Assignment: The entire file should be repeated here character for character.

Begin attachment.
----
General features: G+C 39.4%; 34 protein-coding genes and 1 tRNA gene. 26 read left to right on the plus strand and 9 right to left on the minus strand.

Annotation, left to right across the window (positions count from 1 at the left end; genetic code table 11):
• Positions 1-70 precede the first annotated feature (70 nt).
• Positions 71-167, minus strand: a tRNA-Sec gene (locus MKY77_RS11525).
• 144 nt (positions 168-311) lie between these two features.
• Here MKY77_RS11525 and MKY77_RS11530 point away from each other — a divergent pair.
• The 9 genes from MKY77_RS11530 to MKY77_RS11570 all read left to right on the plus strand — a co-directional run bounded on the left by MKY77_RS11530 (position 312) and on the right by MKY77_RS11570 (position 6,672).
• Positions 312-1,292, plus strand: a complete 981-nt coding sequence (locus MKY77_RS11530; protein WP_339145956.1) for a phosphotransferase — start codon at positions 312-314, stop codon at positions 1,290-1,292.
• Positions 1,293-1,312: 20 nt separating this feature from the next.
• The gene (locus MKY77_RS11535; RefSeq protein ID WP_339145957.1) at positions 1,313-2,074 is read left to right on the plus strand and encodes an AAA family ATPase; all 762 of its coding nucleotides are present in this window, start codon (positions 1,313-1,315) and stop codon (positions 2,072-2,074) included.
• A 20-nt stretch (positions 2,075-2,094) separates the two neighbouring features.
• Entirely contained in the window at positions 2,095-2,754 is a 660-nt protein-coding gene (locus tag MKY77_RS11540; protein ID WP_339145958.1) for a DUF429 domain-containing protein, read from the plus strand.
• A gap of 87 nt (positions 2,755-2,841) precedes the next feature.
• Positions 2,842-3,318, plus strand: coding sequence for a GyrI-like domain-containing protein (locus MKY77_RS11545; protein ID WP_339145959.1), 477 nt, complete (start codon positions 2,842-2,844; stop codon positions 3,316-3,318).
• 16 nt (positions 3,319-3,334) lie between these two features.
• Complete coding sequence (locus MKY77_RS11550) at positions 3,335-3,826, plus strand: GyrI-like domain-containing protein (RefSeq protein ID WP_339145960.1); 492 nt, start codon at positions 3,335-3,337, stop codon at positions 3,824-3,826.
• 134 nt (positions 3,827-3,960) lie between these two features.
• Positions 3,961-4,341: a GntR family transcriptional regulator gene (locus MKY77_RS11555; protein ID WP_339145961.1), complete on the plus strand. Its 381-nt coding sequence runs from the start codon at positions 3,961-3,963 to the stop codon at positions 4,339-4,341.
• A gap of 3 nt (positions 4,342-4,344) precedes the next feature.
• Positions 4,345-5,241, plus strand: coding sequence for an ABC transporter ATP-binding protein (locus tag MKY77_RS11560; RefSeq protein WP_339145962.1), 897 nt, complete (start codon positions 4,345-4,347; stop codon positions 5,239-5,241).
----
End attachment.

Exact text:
General features: G+C 39.4%; 34 protein-coding genes and 1 tRNA gene. 26 read left to right on the plus strand and 9 right to left on the minus strand.

Annotation, left to right across the window (positions count from 1 at the left end; genetic code table 11):
• Positions 1-70 precede the first annotated feature (70 nt).
• Positions 71-167, minus strand: a tRNA-Sec gene (locus MKY77_RS11525).
• 144 nt (positions 168-311) lie between these two features.
• Here MKY77_RS11525 and MKY77_RS11530 point away from each other — a divergent pair.
• The 9 genes from MKY77_RS11530 to MKY77_RS11570 all read left to right on the plus strand — a co-directional run bounded on the left by MKY77_RS11530 (position 312) and on the right by MKY77_RS11570 (position 6,672).
• Positions 312-1,292, plus strand: a complete 981-nt coding sequence (locus MKY77_RS11530; protein WP_339145956.1) for a phosphotransferase — start codon at positions 312-314, stop codon at positions 1,290-1,292.
• Positions 1,293-1,312: 20 nt separating this feature from the next.
• The gene (locus MKY77_RS11535; RefSeq protein ID WP_339145957.1) at positions 1,313-2,074 is read left to right on the plus strand and encodes an AAA family ATPase; all 762 of its coding nucleotides are present in this window, start codon (positions 1,313-1,315) and stop codon (positions 2,072-2,074) included.
• A 20-nt stretch (positions 2,075-2,094) separates the two neighbouring features.
• Entirely contained in the window at positions 2,095-2,754 is a 660-nt protein-coding gene (locus tag MKY77_RS11540; protein ID WP_339145958.1) for a DUF429 domain-containing protein, read from the plus strand.
• A gap of 87 nt (positions 2,755-2,841) precedes the next feature.
• Positions 2,842-3,318, plus strand: coding sequence for a GyrI-like domain-containing protein (locus MKY77_RS11545; protein ID WP_339145959.1), 477 nt, complete (start codon positions 2,842-2,844; stop codon positions 3,316-3,318).
• 16 nt (positions 3,319-3,334) lie between these two features.
• Complete coding sequence (locus MKY77_RS11550) at positions 3,335-3,826, plus strand: GyrI-like domain-containing protein (RefSeq protein ID WP_339145960.1); 492 nt, start codon at positions 3,335-3,337, stop codon at positions 3,824-3,826.
• 134 nt (positions 3,827-3,960) lie between these two features.
• Positions 3,961-4,341: a GntR family transcriptional regulator gene (locus MKY77_RS11555; protein ID WP_339145961.1), complete on the plus strand. Its 381-nt coding sequence runs from the start codon at positions 3,961-3,963 to the stop codon at positions 4,339-4,341.
• A gap of 3 nt (positions 4,342-4,344) precedes the next feature.
• Positions 4,345-5,241, plus strand: coding sequence for an ABC transporter ATP-binding protein (locus tag MKY77_RS11560; RefSeq protein WP_339145962.1), 897 nt, complete (start codon positions 4,345-4,347; stop codon positions 5,239-5,241).